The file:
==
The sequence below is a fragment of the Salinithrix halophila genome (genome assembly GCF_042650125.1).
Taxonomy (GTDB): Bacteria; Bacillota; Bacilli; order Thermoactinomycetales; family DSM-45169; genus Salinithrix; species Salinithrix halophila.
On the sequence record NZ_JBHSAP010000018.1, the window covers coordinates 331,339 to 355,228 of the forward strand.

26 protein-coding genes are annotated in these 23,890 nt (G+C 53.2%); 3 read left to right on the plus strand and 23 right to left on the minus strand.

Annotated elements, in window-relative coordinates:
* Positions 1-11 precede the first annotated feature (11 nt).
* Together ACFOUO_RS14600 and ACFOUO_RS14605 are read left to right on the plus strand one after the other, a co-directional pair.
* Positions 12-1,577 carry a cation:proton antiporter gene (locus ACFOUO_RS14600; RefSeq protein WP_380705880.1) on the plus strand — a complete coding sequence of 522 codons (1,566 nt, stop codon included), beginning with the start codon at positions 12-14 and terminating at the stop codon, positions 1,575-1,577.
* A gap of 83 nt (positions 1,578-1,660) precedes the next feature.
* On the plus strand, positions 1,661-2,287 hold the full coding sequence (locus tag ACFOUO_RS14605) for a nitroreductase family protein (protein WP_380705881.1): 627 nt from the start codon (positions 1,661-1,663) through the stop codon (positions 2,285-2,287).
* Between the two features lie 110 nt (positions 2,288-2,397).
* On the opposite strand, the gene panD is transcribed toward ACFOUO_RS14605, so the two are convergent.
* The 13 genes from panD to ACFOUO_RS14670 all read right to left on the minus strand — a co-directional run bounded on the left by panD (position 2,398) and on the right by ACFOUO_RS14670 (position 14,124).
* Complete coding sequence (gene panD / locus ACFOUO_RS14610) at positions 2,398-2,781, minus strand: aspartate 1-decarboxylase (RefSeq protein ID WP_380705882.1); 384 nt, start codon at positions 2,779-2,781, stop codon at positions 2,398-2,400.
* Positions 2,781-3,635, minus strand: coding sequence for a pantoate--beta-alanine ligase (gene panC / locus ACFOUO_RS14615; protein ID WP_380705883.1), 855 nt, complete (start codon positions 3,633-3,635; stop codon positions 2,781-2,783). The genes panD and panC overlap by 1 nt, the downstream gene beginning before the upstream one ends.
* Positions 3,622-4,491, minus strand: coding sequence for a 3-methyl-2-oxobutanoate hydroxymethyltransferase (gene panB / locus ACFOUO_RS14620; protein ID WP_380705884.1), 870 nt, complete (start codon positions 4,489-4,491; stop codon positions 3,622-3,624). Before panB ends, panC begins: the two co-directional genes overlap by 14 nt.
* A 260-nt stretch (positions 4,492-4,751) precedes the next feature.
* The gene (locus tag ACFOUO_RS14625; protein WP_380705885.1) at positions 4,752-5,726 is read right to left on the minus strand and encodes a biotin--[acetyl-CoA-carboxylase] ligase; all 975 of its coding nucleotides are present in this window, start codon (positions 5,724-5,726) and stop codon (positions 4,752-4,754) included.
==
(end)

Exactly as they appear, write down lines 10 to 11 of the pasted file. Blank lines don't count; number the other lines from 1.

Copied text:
* On the plus strand, positions 1,661-2,287 hold the full coding sequence (locus tag ACFOUO_RS14605) for a nitroreductase family protein (protein WP_380705881.1): 627 nt from the start codon (positions 1,661-1,663) through the stop codon (positions 2,285-2,287).
* Between the two features lie 110 nt (positions 2,288-2,397).